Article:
Argentina’s Senate launched a debate on Wednesday over a plan to settle debts with vulture funds, expected to be approved after being passed with ease in the lower house of Congress last week despite major protests against the move to comply with holdout creditors.
Although President Mauricio Macri’s Let’s Change coalition has just 16 of the 37 seats in the Senate needed to pass the measure, enough representatives have expressed support for it, including members of former President Cristina Kirchner’s Front for Victory, EFE reported.
Nevertheless, a heated debate is expected to last around 10 hours, following an even longer marathon debate over the issue in the lower house.
If approved, the package will pave the way for the country to settle its decades-long battle with predatory creditors and pay off lenders who refused to accept debt restructuring after Argentina defaulted in 2002.
Under former President Fernandez, the country refused to pay the vulture funds, and saw some success in U.S. appeals courts.
But the case has ultimately resulted in a win for vulture funds, setting a dangerous precedent that could empower predatory lenders by showing that it can be to their advantage to hold out and reject debt restructuring. Such a precedent will impact some of the poorest and most vulnerable countries in the world, a U.N. debt expert recently told teleSUR.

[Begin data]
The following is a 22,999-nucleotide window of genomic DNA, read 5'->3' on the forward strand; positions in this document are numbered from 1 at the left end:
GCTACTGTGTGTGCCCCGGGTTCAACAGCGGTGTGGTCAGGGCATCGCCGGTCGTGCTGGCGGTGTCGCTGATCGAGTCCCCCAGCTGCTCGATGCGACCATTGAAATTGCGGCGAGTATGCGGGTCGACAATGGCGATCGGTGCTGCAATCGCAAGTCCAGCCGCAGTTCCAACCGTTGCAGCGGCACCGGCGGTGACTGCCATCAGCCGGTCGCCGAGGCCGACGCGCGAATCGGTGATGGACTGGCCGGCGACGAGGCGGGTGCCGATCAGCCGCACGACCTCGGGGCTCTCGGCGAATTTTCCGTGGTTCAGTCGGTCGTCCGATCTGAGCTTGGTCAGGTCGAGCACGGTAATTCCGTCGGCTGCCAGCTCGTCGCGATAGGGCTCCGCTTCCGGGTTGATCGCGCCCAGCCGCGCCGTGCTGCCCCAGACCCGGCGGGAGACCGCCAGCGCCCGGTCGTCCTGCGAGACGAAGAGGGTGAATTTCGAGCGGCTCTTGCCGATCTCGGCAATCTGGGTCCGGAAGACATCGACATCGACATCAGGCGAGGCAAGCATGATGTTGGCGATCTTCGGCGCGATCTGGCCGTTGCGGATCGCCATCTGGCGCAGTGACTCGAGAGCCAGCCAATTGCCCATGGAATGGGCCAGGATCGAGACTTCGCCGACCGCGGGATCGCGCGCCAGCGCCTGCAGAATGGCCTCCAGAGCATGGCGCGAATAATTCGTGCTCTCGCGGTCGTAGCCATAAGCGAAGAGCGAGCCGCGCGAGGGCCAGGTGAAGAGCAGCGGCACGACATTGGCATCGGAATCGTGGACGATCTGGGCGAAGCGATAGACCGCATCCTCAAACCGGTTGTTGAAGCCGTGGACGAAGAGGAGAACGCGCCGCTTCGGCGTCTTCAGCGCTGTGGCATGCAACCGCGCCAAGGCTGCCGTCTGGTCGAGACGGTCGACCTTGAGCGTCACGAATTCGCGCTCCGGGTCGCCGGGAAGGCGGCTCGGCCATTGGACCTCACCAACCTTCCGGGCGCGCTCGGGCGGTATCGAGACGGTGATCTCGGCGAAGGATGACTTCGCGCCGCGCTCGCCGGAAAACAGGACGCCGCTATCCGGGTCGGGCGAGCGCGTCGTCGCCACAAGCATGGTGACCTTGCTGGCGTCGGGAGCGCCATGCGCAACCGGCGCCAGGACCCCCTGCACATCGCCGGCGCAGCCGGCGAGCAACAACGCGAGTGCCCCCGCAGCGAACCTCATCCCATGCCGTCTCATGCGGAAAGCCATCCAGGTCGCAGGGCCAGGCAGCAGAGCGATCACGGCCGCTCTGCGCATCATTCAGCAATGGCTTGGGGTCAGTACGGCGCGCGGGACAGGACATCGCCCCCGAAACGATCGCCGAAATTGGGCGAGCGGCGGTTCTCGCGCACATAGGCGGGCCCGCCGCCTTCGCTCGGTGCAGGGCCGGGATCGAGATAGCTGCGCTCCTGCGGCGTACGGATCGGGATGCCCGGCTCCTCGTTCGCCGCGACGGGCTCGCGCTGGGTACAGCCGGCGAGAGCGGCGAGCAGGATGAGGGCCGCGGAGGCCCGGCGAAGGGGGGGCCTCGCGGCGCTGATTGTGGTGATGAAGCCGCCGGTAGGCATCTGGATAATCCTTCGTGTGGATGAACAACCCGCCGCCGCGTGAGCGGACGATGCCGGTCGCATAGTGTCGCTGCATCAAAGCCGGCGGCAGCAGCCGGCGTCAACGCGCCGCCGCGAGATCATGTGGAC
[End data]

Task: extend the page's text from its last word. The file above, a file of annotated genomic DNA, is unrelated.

U.S. District Judge Thomas Griesa has recently moved to allow Argentina to pay the 93 percent of its debt that was restructured, previously prohibited under injunctions that held creditors hostage in favor of vulture funds.
Argentina will now have to go into more debt to pay off the holdout lenders. The lifting of injunctions in the U.S. appeals court, however, will importantly give the country renewed access to borrow money at competitive rates.
Meanwhile, Macri plans to send a clear message during a visit to Washington this week that Argentina is ready to bring an end to the dispute with vulture funds and default position, Argentina’s La Nacion reported.
Macri came to power last year on promises to reopen negotiations with vulture funds in the name of attracting international investment to kickstart the economy.
Argentina’s 15-year battle with vulture funds stems from the fact that a handful of holdout creditors rejected the debt restructuring that followed Argentina’s US$100 billion debt default in 2002.